The School for Gods – Elio D’Anna

I’ve skirted with Stoicism before through Nassim Taleb and Tim Ferris’ podcast but this book was my first deep dive into Stoic philosophy. The School for Gods is set as a conversation between a man and his spiritual guide, the Dreamer. The student, who also serves as the narrator, leads a somewhat troubled life of broken relationships, unhealthy living and numerous bad decisions but the circumstances aren’t particularly relevant. The comments could be directed at any of us. The Dreamer takes a harsh approach to pointing out the student’s faults, forcing him into self-reflection and correction. I gather that the harshness is a characteristic of Stoicism…


The cutting tone probably turns many away from the ideas of Stoicism. It certainly doesn’t seem like a good philosophy to openly impose on others because one could easily come across as arrogant, unsympathetic and lacking in empathy, which is a dangerous place in the current world of social media vigilantism. Just imagine you were to suggest a marginalised community should look internally for the answer – your timeline could look like a mess in the morning. Despite these understandable criticisms, I think critics missing the essence of the philosophy, which contains powerful ideas.

Stoicism encourages the individual to turn inwardly to find the solution to problems. As I said, it wouldn’t be wise to recommend this approach to an adversary on social media but it’s an incredibly useful tool because we have much greater control over ourselves, our thoughts and our actions than over others. I love the central themes of self-determination and personal responsibility for one’s actions, rather than seeking to blame others. This approach causes action, rather than complaints, which is far more likely to result in positive outcomes.

The Dreamer encourages constant self-reflection, refocusing of attention towards one’s dreams and constructive intention in one’s actions. All interactions are seen as a reflection of internal circumstances, a mirror of oneself, not unconnected random events. Seeing the world through this light, each event is an opportunity to self-reflect, correct and improve. I think this is an incredibly powerful idea. All interactions have the potential to highlight our weaknesses because they can always be better than the before. Could we have planned, communicated, executed, prioritised or care more – maybe? Well, then why are you blaming anyone else for the outcome? Be better next time!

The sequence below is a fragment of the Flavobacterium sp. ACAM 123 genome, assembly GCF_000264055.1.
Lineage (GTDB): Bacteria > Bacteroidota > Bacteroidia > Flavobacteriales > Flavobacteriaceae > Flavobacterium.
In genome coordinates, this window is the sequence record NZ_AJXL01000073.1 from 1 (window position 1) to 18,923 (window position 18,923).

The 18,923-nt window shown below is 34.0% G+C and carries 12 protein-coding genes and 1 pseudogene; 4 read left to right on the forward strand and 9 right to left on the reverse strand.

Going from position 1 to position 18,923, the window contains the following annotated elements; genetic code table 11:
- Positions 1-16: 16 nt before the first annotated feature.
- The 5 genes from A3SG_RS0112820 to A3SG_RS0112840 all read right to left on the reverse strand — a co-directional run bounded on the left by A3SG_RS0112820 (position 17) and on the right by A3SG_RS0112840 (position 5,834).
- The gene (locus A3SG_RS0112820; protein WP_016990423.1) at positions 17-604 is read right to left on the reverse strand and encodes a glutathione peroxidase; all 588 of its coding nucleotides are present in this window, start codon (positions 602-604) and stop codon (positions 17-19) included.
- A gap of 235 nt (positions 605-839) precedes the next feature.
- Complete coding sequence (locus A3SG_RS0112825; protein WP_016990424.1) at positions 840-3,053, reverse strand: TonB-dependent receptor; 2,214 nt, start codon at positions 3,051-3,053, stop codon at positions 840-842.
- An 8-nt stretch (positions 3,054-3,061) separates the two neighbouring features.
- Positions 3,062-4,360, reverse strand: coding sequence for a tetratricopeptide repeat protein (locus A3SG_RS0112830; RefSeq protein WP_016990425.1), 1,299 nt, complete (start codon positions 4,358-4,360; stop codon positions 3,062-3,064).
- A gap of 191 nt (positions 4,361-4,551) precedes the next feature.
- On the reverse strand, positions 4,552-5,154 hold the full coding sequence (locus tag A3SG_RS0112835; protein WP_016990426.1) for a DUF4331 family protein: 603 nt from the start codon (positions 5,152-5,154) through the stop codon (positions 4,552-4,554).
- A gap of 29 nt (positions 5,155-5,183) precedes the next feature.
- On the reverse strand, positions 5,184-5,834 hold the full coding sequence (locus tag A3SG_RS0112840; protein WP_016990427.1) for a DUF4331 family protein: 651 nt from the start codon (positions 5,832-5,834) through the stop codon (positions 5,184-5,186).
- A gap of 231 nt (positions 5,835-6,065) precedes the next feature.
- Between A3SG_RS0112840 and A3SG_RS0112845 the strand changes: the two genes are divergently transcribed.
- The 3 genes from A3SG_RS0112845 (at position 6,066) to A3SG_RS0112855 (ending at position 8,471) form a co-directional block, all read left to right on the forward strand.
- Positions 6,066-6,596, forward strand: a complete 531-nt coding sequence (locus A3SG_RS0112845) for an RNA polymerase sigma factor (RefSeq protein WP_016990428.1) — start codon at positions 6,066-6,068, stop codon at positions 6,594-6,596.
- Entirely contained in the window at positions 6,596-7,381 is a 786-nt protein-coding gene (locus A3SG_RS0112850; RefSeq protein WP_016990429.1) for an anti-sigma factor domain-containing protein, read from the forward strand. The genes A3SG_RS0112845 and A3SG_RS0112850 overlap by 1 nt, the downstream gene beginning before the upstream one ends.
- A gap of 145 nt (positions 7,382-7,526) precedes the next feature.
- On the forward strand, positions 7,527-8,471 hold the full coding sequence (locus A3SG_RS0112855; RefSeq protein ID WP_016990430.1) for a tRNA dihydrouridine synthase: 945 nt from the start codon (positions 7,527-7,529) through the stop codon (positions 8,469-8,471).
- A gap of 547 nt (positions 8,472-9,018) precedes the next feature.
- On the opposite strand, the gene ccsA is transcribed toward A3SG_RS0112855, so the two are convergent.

As I said, there is a harshness to the philosophy but for me, personally, I think it’s beneficial to approach my current challenges through this light. I need to take charge, take responsibility, take action and move forward with determination, rather than look for excuses to procrastinate and underachieve.

The explanation of frugality and fasting was insightful. These actions are taken not merely to spend less, save more or for other practical financial or health reasons. Rather frugality and fasting are used in order to reduce dependence and addition. Men become addicted and dependent on numerous external comforts, which reduces our focus on what is really important. This concept really resonates with me because I’ve been pondering the way in which we get addicted to all sorts of worldly pleasures. Social media, the internet and news flow are the areas that really trouble me at the moment – far too much time is wasted in my life on these. I expect books, courses and counselling will be directed towards these addictions in the years ahead.

Seen through this light, I better understand that the principles of frugality and fasting don’t necessarily imply a meagre life of bread and water. These principles are tools to remember that we don’t need to be dependent on anything external outside of ourselves. We can still enjoy extravagance, celebration and flamboyance but there is no need to make a permanent connection between these actions and consistent happiness. Making the wrong connections will lead to dependence, addiction and risk defeating real happiness. Happiness is an internal pursuit of our dreams through consistent elevation of oneself towards a higher level of Being – that sounds like its straight out of the mouth of the Dreamer, the teacher in this Stoic story. I’ve got a stream of great quotes from the Dreamer.

I’d recommend the book to anyone interested in philosophy. Literal readers might take more offence than I’m willing to contend with. I’m sure that anyone who is truly looking for personal self-improvement would really benefit from engaging with the ancient ideas of Stoicism though. I expect to see them find expression in my life.

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